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Real estate record and builders' guide: v. 24, no. 603: October 4, 1879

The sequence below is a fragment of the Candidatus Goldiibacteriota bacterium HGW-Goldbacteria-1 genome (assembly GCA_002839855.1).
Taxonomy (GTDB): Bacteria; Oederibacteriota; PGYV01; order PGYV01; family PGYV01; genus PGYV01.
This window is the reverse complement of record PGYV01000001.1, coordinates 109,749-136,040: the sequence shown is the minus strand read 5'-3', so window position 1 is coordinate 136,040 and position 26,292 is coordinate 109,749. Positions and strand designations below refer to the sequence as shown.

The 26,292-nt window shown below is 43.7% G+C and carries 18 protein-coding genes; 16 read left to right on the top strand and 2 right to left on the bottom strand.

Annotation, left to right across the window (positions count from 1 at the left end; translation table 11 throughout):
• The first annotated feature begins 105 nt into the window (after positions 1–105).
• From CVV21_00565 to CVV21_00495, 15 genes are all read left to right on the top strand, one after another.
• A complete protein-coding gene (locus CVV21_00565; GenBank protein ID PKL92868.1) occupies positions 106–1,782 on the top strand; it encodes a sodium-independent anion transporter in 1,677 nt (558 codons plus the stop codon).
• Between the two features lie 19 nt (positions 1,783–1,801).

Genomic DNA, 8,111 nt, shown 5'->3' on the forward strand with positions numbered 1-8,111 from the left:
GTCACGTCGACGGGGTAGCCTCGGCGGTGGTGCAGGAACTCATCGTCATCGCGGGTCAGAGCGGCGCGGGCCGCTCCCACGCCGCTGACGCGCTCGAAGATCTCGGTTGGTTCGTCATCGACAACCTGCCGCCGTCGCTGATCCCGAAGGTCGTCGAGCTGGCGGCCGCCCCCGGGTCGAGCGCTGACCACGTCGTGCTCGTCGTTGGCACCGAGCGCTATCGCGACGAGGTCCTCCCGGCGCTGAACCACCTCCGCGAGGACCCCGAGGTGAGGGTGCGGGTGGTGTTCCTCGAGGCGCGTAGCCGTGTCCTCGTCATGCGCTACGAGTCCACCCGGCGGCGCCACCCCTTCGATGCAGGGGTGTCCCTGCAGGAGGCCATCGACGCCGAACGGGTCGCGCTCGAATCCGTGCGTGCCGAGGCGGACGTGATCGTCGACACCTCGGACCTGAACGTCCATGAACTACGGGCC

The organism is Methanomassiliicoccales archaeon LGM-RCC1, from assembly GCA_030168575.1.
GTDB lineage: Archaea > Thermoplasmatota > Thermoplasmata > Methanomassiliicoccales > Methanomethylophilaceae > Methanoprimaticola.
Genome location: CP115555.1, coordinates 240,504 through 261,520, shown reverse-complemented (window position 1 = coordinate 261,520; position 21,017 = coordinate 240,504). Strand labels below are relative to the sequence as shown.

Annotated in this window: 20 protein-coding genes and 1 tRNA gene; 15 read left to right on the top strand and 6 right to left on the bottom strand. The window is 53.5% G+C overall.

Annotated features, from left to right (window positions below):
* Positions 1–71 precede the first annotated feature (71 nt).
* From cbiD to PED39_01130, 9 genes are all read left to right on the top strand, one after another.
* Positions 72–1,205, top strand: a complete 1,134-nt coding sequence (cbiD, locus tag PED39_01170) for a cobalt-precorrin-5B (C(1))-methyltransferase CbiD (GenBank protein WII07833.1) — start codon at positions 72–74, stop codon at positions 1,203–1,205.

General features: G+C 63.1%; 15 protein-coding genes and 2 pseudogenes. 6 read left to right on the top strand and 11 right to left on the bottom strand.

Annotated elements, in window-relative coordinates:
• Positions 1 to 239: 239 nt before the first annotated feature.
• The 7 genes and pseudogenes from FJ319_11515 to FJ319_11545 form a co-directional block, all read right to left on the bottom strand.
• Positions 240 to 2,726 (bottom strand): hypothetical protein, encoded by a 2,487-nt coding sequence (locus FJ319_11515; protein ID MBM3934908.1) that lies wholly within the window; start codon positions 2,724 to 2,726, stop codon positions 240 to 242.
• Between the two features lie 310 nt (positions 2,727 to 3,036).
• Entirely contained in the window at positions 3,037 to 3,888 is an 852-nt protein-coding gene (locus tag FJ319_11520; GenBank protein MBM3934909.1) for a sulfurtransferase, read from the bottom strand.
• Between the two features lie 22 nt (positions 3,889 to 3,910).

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Real Estate Record AND BUILDERS' GUIDE. Vol. XXIY. NEW YOEK, BATUKDAY, OCTOBER 4, 1879. No. 60:i Published Weekly by Wibt Seal Estate Sfcorb ^ssonation. TERMS. ONE YEAll. in advance....SIO.OO. Communications should be addressed to <:. W. SAVEET, Nos. 345 AND 347 Broadway THE BRIDGE AND TUNNEL ERA. Year by year the lower end of Manhattan Island is becoming less and less suitable for resi¬ dences because of the steady encroachments of business. Whether the times are good or bad it will be found that the area devoted to ware¬ houses, stores, oflices and exclianges is becoming larger and larger, and, although population increases, and will continue to increase for many years to come, yet this addition to our popula¬ tion is confined to the northern portions of the island. Even business, in certain .specialties, which had left New York apparently forever, has lately .shown a disposition to return. For instance the jobbing trade, a great deal of which we lost during the hard times, is gradually coming back to us and adding to the commercial importance of the metropolis. At times we have lost certain branches of manufacturing, but now- tliero are evidences of the revival of the manufac¬ turing industry on this island. The steam ship¬ ping interest which at one period threatened to leave us for Jei-sey City, is again returning to tho metropolis. All our coniinercial. rivals are forming new connections with New York. Time was when the Pennsylvania Central Railroad ended nt Philadelphia. It has been forced to secure connecting links with this cit3-. The Reading Company has lately leased the Bound Brook road and it is one of the probabilities of the future that the Baltimore Sc Ohio road will, in time, have an outlet to this city by way ofthe Jersey Central. When the bridge to Brooklyn is completed it will, of, help the other side of the East River in the way of population, while it will add to the business area of New York. But the conversion of this island into a business mart will proceed with great rapidity when tbe tunnel IS constructed which will allow railway access to this island without the necessity of crossing over the North River or on the ferries. All the enor¬ mous tonnage of the West, or at least such of it as will not be carried to some point on Long Island Sound and shipped direct to Europe from Port Morris, will find its way tlirough this pro¬ posed tunnel to the warehouses on this side of the North River. The fact of this rising tide of business in New York driving the residence portion of the city further up town towards Yonkei-s and New Ro¬ chelle, or across the rivere by ferries to New Jersey and by the bridge and fert-ies to Brooklyn, will necessitate the enlargement of the bound¬ aries of New York so as to include all the country near enough to admit of occupation as the resi¬ dence of those who do business in this great mart of trade. It will never do to commit the future •control of the metropolis to the 'longshoremen, the porters, the oflice cleaners and tho wntchnien, who will be the main occupants of the few resi¬ dences in the business part of Manhattan Island. In other words, and to .secure responsible govern¬ ment, the people who own property in New York, no matter where they Hve. muse be made citizens. It is monstrous that the lower wards of this city, where the bulk of the wenlth of the metropolis is situated, .should be controlled by the servants and laborers cf the gentlemen who own this property, while those who are directlj- inter¬ ested in the commerce of the city, because they happen to live in New Jei-sey, Brooklyn, Yonk¬ ers or New Rochelle, have no right to say how they shall be taxed or what they ought to pay to support municipal burdens. The real citizens are tho.'je who do business, own jiroperty, or who pay taxes and rents. It is time to suggest some amendment to the State constitution giving prop¬ erty holders their Just rights in this re.'peot, or else the surrounding country should be made a part of the great niuniciiiality. This latter course will jirobably be the best and easiest, but certain it is, that with the growth of rapid tran¬ sit, with the building of the bridge across the East River and the tunnel on the North River, NewYork Island is becoming more and more a great wholesale merchandise and financial centre, and less and less relatively a place of residence. We must expect our local government to get steadily worse as the pojiulation increases which does not own the property it legislates for and taxes. We have already suggested one reform based upon tlie experience of Eiij^lish municipali¬ ties, and that is to shift the burdens of taxations more upon tenants and householders nnd renters, and less upon the landlords. The present system of taxing the landlord and leaving the tenant free, leads to irresponsible government. To be sure, the tenant pays now all the taxes, but he is not aware of it. All he knows is, that he pays a very large sum for rent, but he is unaware of the real burdens, and what it costs to run the vari¬ ous parts of the city government. Were all who keep apartments or rented houses to lie in con¬ stant receipt of vi.sits of the tax collectors for Board of Education rates or police imposts and for city improvements, that class w-ould soon see to it that Aldermen and executive cflicers were elected who w-ould keep down taxation. We are entering upon a new era of prosperity, our active business people will be hard at work making money, and will leave the city more and more in the hands of the trading politician.'^. We expect gi-eat abuses and the fbrnialion of new and powerful rings to eat up the property of the people who live on this island, hut some day there w-ill be another explosion, and then either the surrounding country will be taken in and form a ]>ortion of New York, or else the voting population will be disfianchised and property have its rights in the matter of taxation. But in the meantime, everything goes to show- that New York will, year by year, become more and more an exchange and mart for commerce — a huge warehouse—and less and less a place for living. The business centres will steadily en¬ large, while, owing to rapid transit, to bridges and ferries, a growing proportion of our people will reside at greater distances from business centres. ABOUT CHURCH ARCHITECTURE. It was the good fortune of the writer to be present at the opening discourse ot the Rev. Rob¬ ert Collier, late of Chicago, but who commenced his ministry in this city, at the Church of the Messiah, last Sabbath. He is a man of fine pre.s- cnce, nnd has a charming manner, and will doubtle-sa prove popular and'useful in the .«ect to which he belongs. As a trade journal, we have nothing to do with religion or sects, and onh- refer to the commencement of Mr. Collier's min¬ istry in this city, to point out some grave decocts in our prevailing church architecture. It is sjife to say that seven out of eight of the Protestant churches in this city and Brooklyn are unlit for the purposes for which tliey are de¬ signed. The Church of the Messiah is one of those mistakes, and this was painfully ajiparent while Mr. Collier was preaching. Our Christian church¬ es, architecturally, are modeled upon religious conceptions which have come down to us from an idolatrous age. It is believed by many antiqua¬ rians that the church spire is a reminiscence or survival of Phallic w-orship. The Corinthian and Doric s'yles of architecture have each come rlown to us from ancient Greece, and were not de¬ signed for speaking. The great oblong temples were intended for sacrifices; for the olfering up of the entrails of beasts to the favor of some god: hence, every church in town which resemble the Grecian temples is an anachronism. The difii¬ culty of hearing in these edifices, as well as the solemnity and gloom which pervades them are thus explained. It is absurd to replace the priests with his vestures and pomp, and sacrificial knife, readj* to slaj- the inimal at the sacrificial altar, bj' the modern minister dressed in frock coat and a white necktie. The altar is out of place. Nor is the Catholic Cathedral form a proper one for a modern Protestant Church. The G< thie architecture of the middle ages was intended for the performance of high mass; for aweing the mul¬ titude; for personal devotions before the image of the Virgin or some favorite saint, and for the hearing of religious music. The " fretted vaults and long drawn aisles," where "music lingcied on asloth to die," were never designed for ordinarj- speaking by the human voice, and the Catholic hierarchs have made a mistake in following their Prote-stant rivals in allowing preaching in their Cathedrals. The ancient temples, be it remembered, were intended for sacrificial performance.s, for priests in gorgeous vestments, showj- procession-s, and were thus spectacular in their character. The human voice was uot brought into play. The Cathedral, the church of the middle ages, was intended for high mass, for music, for personal devotions but not for speaking. But the preacher is the pro¬ duct of modern times. His presence involves a desk or rostrum, an audience, and a hall or edifice where everj- one can see and hear per- fectlj-. These considerations were first found in this countrj-, so far as we know, in the old Broadway Tabernacle, situated not far from Leon¬ ard street, in which the late Joseph P. Thompson preached. Thej- are found iu the Rev. Henry Ward Beecher's Church, in Rev. De Witt Talmage's Church, and in the edifice on Madison avenue erected for Dr. Hepworth. But the